The claimant was very pleased with the outcome and thanked us, expressing his belief that he would not have achieved this outcome without our support.

PAYMENTS PROBLEMS?

We wonder if others have experienced problems with Simple Payments?

According to the DWP “Simple Payment is a way for people who don’t have an account to collect benefit, pension or child maintenance payments. They’re only available in very limited circumstances.“ According to another site the scheme involves the private companies PayPoint and Citibank. Meanwhile discussion on the Rights Net site suggests the system will be abolished in the foreseeable future.

We have also received worrying information from shop workers about anti-claimant prejudices amongst some shop staff which may influence how they administer the scheme (info from a different shop chain to the one which serviced the High Riggs claimant) and other concerns from shop workers that they are not trained or supported to carry out such a vital task.

Feedback invited! Email ECAP or message us on Facebook or twitter. 

RIGHT TO ACCOMPANY ASSERTED

A woman waiting outside High Riggs told us that she had wanted to accompany her friend, who was not a native English speaker, to his appointment at the jobcentre. But she had been told this was not permitted, and she was told to leave. We explained that all claimants had the right to be accompanied at all appointments. She took up our offer to accompany her into the jobcentre to assert this right. The official concerned seemed very perturbed at our appearance and a G4S security guard quickly moved his bulky frame into the area.

The woman explained that she now knew she had the right to accompany her friend and she wished to do so. The official who had denied this right started making excuses, saying that the claimant did understand and speak English perfectly well. We pointed out that this was irrelevant, everyone had the RIGHT to be accompanied, as was stated on the DWP website.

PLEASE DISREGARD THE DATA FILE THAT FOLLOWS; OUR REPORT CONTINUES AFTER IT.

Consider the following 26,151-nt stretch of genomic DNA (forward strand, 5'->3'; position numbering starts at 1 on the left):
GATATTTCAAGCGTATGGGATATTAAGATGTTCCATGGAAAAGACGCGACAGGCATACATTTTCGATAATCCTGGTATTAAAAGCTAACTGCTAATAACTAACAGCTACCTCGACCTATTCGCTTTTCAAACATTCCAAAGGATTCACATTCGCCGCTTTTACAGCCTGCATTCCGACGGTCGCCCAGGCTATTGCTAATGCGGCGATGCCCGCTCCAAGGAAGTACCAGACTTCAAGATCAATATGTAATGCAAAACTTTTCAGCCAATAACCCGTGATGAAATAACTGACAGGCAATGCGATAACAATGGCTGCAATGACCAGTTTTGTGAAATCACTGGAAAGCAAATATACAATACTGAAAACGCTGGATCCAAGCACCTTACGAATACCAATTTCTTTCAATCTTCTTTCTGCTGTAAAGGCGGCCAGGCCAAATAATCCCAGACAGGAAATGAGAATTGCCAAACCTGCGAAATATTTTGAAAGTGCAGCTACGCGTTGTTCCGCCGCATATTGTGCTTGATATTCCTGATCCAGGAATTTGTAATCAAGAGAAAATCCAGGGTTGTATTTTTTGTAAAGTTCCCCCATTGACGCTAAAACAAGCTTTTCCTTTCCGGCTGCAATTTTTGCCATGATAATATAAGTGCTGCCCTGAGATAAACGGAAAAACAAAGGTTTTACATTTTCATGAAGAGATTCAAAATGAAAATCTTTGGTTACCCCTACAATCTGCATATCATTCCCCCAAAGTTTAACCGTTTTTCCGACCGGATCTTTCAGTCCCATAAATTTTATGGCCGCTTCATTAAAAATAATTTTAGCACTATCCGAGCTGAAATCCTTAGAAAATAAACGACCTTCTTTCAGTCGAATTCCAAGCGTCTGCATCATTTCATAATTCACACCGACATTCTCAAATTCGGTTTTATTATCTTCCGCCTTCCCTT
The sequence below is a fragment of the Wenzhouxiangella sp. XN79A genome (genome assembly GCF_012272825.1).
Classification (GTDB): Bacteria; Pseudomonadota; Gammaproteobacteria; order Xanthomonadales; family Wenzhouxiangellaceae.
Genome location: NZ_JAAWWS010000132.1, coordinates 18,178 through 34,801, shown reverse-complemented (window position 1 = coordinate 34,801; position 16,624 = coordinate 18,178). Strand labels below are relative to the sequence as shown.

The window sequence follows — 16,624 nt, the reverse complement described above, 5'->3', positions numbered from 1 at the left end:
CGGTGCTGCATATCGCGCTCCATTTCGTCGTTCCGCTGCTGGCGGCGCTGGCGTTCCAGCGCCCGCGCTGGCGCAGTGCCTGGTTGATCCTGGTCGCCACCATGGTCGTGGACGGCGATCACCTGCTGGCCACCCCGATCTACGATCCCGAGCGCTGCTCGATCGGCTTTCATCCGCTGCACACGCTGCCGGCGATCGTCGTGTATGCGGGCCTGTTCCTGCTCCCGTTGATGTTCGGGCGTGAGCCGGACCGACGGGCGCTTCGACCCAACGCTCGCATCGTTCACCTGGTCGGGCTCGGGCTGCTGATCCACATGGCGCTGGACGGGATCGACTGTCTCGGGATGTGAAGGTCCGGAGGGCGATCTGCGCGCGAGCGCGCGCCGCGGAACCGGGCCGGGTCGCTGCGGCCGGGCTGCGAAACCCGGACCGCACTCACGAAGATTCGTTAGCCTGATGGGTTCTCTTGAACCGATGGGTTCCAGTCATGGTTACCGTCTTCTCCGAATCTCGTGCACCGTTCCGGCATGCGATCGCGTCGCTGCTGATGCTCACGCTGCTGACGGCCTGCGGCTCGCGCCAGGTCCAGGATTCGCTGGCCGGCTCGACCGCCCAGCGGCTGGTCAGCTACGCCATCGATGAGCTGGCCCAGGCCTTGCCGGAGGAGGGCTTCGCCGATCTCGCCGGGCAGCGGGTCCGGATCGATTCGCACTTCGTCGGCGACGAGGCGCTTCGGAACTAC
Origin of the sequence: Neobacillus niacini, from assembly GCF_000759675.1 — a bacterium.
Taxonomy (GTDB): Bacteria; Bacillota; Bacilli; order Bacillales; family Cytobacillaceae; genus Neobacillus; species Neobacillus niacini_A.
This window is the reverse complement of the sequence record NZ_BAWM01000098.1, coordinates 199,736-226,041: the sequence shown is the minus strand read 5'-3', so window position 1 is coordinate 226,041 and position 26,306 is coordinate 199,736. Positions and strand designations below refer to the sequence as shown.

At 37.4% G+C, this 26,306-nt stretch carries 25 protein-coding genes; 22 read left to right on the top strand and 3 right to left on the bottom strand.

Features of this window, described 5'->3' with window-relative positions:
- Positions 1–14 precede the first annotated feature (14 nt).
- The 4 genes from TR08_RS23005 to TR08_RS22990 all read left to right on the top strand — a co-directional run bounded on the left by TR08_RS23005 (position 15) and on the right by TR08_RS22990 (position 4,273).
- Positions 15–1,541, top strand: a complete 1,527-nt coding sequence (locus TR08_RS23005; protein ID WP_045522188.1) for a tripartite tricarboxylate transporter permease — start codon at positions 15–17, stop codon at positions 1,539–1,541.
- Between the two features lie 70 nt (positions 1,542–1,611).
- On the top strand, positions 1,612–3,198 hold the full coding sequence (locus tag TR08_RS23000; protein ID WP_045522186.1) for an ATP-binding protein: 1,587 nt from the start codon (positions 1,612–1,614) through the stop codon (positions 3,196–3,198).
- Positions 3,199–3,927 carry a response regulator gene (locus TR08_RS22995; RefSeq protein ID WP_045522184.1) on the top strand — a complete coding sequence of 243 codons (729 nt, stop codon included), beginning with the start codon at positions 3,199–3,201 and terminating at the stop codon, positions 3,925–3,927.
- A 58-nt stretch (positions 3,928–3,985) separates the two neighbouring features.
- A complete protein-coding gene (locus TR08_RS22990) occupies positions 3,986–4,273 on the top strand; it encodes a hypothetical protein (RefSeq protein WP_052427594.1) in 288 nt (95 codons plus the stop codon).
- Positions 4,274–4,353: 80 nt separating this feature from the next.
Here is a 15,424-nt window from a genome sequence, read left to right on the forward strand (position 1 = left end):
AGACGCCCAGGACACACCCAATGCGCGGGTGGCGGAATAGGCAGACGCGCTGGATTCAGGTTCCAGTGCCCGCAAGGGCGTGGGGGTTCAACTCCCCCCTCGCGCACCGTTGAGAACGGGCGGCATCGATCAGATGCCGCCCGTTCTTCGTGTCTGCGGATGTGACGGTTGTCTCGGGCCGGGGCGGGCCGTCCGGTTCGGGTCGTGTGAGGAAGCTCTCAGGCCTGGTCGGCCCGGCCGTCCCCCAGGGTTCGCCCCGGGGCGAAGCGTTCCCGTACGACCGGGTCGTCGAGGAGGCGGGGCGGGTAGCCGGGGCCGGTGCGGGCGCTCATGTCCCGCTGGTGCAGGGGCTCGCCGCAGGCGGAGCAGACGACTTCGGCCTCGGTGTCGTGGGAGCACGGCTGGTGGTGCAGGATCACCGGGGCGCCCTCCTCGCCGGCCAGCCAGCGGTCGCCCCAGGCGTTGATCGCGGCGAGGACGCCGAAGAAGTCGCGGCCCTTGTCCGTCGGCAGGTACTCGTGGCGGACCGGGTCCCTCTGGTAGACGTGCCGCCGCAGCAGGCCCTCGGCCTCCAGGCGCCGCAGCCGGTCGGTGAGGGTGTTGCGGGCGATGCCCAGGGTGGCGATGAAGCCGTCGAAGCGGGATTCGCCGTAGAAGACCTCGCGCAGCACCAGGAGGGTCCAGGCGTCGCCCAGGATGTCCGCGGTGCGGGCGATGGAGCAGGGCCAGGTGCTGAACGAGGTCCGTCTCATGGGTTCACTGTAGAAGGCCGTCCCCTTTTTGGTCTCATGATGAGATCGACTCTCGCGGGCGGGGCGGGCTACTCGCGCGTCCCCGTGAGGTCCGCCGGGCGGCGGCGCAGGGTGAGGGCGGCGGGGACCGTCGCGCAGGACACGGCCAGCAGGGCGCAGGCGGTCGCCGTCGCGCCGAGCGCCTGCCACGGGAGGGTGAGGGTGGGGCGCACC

The official then backed down, and respected the claimant’s right to have his friend present. Since the woman was now able to accompany her friend, our advocate started to leave. As he was walking out the security guard came up and told our advocate “You have to leave now”. Our advocate pointed out that he WAS in fact leaving, that it was not up to the G4S security guard to say when he should or should not leave, and could the security guard give his name so his behaviour could be reported.

ECAP holds the names of the officials and security guard involved in both attempts to deny the right to be accompanied, and will be taking this up with the higher DWP management. If you are denied the right to be accompanied to any benefits appointment, do not accept this, insist on your rights, and contact ECAP for support.

 

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Author: admin